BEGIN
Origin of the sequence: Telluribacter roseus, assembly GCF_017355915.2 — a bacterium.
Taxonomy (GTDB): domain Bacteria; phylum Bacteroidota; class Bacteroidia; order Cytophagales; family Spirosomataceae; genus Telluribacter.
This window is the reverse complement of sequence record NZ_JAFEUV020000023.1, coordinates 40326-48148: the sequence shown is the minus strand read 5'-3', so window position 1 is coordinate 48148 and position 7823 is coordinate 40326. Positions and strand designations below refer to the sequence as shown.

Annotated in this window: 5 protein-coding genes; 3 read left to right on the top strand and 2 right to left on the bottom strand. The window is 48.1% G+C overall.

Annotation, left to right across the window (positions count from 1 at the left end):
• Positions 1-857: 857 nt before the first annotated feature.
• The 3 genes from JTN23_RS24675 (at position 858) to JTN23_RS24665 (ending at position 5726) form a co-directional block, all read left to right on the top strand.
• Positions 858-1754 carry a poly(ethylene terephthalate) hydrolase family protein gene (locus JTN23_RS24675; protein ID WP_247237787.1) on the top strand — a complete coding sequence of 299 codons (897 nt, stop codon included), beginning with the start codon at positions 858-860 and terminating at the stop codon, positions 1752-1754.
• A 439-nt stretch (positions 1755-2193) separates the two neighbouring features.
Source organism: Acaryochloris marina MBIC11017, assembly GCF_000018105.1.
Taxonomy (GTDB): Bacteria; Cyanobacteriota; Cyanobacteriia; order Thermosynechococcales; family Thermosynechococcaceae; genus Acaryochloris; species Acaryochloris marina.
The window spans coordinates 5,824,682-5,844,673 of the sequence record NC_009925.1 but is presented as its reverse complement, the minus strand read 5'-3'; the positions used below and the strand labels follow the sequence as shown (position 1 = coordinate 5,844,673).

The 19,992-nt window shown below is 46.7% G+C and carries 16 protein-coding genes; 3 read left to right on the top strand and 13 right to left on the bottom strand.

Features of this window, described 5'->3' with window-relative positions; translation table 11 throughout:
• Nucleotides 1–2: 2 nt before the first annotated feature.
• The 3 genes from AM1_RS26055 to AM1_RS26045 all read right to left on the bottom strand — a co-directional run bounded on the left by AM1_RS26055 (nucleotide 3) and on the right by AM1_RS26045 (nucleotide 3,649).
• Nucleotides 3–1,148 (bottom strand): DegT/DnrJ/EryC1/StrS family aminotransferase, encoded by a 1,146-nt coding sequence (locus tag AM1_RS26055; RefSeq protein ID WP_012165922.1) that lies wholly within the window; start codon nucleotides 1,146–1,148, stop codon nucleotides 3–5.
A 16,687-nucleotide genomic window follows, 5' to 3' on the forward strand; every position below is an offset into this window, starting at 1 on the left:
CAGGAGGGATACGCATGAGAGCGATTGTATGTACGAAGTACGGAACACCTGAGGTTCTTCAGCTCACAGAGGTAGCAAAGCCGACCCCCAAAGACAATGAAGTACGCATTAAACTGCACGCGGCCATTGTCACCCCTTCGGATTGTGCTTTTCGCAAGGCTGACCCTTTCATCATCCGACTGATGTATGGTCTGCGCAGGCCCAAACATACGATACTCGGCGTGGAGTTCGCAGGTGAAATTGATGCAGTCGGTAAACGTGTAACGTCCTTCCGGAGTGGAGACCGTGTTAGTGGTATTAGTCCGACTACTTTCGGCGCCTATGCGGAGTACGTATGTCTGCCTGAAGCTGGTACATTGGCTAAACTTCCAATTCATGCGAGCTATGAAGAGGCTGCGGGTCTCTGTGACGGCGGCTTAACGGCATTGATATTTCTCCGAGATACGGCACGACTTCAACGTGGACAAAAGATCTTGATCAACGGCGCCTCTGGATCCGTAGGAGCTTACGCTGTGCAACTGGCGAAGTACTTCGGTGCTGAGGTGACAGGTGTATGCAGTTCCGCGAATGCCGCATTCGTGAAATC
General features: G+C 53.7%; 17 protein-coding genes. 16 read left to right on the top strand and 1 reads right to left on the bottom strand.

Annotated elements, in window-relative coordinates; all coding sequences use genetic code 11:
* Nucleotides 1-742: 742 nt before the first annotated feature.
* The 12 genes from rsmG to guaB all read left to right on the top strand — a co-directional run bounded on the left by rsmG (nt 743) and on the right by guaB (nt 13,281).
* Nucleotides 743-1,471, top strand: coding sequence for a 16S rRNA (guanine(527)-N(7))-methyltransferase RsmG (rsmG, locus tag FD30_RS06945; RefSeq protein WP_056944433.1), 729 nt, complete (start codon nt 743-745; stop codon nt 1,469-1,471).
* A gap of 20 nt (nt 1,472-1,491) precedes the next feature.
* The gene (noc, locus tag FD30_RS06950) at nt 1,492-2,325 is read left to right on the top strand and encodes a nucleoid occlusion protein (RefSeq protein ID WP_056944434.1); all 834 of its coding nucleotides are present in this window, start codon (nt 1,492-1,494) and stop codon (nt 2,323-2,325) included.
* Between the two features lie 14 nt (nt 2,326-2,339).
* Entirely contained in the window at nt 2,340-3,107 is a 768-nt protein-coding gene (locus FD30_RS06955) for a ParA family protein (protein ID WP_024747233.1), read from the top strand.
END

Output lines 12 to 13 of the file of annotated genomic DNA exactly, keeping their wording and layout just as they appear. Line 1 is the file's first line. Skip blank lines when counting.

The window spans coordinates 5,824,682-5,844,673 of the sequence record NC_009925.1 but is presented as its reverse complement, the minus strand read 5'-3'; the positions used below and the strand labels follow the sequence as shown (position 1 = coordinate 5,844,673).

The 19,992-nt window shown below is 46.7% G+C and carries 16 protein-coding genes; 3 read left to right on the top strand and 13 right to left on the bottom strand.